Snowbirds must be aware of U.S. laws
Canadians may be considered U.S. residents for tax purposes
Snowbirds across the country are preparing their RVs for a trip towards the southern United States, where they will spend the winter in a warmer climate and enjoying everything that comes with it. The golf clubs and summer clothes are being brought out of the closet and packed into the RVs, passports are current and all the maintenance has probably been done ahead of time. So what’s next? Knowing the laws of the country you will be visiting.
Time limit in the U.S. without a visa
Currently, Canadians can spend up to 180 days in the United States within a 12-month period, but if they do stay that length of time are not allowed to take day trips across the border within that same period. The proposed American JOLT Act (Jobs Originated through Launching Travel) could change that rule and will affect Canadian retirees by increasing the allowable time up to 240 days without a visa. This will permit snowbirds to enjoy the warmer weather for a longer period of time. It sounds good and there are obviously positive aspects of it.
Negative implications of staying over 182 days in the U.S.
It is not known at this time if our medical systems will extend our current six-month time limit for being away from our home provinces. That could definitely affect the decision whether to stay longer or stick with the current 180-day limit.
Another serious aspect of this new legislation is the tax implications for Canadian visitors. Currently Canadians may be considered U.S. residents for tax purposes if they spend more than 182 days out of 365 days in the calendar year in the U.S. or more than 120 days per year on average over a three-year period. If you do stay that long you may have to pay U.S. income tax. To avoid this taxation it’s important to fill out the IRS form 8840 (Closer Connection Exemption Statement for Aliens) annually. There’s a hefty fine if the form isn’t filled out, so it’s recommended that anyone considering a longer stay obtain legal and financial advice. It’s better to be prepared than face an unpleasant surprise at the end of the year.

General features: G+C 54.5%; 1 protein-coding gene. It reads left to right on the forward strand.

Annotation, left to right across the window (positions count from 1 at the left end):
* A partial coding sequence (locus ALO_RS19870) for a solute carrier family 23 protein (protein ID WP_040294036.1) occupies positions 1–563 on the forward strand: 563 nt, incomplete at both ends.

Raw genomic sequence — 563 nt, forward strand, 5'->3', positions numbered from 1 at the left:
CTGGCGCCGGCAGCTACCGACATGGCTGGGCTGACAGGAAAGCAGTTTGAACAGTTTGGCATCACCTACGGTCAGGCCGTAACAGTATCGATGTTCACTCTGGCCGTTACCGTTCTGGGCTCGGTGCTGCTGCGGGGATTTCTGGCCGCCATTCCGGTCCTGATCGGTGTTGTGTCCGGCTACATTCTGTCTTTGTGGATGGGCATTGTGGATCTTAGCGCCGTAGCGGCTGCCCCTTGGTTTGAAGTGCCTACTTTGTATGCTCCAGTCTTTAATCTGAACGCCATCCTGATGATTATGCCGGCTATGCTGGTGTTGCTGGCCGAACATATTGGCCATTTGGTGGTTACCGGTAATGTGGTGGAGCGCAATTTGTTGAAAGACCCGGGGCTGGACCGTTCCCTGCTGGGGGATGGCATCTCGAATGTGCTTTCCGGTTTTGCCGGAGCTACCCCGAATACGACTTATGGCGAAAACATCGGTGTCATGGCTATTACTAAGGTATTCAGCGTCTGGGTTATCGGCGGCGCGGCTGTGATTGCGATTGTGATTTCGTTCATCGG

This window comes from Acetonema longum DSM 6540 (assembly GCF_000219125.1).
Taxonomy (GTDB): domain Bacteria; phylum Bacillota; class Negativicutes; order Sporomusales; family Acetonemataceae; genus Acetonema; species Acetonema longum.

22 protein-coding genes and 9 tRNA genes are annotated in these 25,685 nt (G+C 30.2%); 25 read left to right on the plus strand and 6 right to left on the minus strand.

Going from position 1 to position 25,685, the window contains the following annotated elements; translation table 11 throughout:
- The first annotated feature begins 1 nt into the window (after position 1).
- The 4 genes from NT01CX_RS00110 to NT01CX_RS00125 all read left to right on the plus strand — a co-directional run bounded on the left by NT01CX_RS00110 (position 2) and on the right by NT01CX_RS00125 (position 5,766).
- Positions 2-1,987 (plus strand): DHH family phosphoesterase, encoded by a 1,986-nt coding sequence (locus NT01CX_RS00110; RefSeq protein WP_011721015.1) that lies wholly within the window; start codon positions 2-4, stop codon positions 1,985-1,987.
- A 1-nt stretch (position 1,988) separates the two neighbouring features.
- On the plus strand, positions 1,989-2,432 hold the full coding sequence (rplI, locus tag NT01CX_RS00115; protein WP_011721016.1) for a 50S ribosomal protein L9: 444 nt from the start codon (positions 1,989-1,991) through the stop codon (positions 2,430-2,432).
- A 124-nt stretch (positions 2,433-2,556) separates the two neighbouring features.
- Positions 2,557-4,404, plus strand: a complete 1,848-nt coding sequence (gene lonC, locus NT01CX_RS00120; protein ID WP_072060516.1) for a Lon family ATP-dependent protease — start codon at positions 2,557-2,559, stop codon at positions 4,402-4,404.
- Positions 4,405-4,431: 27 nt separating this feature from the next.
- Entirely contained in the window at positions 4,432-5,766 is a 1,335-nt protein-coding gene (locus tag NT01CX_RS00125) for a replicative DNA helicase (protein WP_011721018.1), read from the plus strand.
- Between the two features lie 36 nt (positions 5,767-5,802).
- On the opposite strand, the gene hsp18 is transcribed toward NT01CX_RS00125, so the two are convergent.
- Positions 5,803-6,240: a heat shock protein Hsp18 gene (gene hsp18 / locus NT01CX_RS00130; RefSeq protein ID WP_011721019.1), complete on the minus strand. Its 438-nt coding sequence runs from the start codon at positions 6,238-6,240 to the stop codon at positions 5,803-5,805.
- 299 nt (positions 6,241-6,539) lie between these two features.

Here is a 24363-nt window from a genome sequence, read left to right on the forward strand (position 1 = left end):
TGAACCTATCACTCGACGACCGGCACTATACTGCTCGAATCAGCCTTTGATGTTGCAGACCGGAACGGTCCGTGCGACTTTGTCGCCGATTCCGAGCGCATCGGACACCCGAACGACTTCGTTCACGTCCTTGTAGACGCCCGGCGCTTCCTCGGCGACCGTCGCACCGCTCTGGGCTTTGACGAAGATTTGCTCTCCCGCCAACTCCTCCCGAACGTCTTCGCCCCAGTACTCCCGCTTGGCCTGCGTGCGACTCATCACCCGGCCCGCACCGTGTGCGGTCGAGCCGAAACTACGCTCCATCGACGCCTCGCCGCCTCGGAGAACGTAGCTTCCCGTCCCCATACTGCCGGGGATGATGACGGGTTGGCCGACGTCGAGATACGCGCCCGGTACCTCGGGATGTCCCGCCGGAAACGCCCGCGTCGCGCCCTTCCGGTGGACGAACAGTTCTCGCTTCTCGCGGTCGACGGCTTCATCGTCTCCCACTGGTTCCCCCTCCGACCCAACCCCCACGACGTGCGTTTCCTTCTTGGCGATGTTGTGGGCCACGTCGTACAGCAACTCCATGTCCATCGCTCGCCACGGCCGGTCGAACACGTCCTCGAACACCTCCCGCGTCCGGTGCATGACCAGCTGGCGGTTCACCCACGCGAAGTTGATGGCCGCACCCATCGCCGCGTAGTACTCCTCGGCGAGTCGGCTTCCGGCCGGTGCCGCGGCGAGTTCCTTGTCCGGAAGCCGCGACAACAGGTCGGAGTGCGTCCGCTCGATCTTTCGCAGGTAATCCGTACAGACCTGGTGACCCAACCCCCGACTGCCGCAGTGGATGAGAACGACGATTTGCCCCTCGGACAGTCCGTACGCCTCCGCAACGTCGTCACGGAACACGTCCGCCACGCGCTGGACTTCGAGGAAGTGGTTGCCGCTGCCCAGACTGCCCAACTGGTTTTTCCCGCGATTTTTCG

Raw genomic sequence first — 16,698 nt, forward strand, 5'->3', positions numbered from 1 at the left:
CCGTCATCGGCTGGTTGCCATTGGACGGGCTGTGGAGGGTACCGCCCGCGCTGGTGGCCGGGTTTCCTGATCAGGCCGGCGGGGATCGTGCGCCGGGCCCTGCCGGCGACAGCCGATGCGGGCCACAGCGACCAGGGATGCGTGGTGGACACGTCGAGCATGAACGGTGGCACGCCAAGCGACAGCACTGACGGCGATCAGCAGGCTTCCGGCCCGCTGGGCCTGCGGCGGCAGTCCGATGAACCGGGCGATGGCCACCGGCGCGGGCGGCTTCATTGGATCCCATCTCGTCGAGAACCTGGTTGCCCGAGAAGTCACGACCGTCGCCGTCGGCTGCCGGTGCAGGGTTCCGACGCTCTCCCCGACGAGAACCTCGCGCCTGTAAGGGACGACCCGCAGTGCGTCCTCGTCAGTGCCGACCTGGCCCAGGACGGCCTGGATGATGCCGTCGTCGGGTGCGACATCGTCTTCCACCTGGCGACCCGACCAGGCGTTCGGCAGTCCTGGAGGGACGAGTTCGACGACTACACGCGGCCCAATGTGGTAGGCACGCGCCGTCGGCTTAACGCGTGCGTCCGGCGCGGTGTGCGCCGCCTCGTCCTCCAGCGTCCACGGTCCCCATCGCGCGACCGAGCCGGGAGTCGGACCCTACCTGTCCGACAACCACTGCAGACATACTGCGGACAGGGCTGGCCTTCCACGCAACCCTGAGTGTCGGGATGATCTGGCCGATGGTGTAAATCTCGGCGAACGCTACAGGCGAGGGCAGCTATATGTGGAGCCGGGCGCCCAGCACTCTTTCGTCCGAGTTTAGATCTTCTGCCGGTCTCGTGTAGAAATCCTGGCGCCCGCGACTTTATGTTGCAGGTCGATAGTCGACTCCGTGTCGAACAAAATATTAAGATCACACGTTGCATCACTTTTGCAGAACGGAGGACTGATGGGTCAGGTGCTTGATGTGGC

Length of fifth-wheels in California: laws will be changing
On January 1, 2014, the state of California will have a new law that “brings clarity to the state’s vehicle code and will allow longer fifth-wheel travel trailers in the state,” according to a press release. The new legislation will permit fifth-wheel trailers up to 48 feet in overall length, provided the kingpin to rear axle length is 40 feet or less for a fifth-wheel with two or more axles. If there is only one axle, the kingpin to axle length may not exceed 38 feet. There is no clarification as to overall length of the RV and truck and if that will change from its currently allowed 65 feet. It’s recommended that Canadians should check prior to departure whether they will be legal pulling their larger fifth-wheels into California.
Florida licensing laws
An example of a law that could have seriously affected Canadians is the one enacted in the state of Florida in 2012 that required an international driving permit for all foreign drivers, and this included Canadians. The good news is this law was repealed in April of 2013 and Canadians can once again drive legally in Florida with a valid Canadian driver’s licence. It would have had serious detrimental effects on the number of tourists who visit there each year, including Canadian snowbirds.
It’s so easy to become complacent and think the laws in the United States are similar to or the same as our Canadian laws and not concern ourselves about them before planning our trips south. There are definitely differences and it’s important for Canadian snowbirds to remember that when visiting the U.S. we are visiting a foreign country.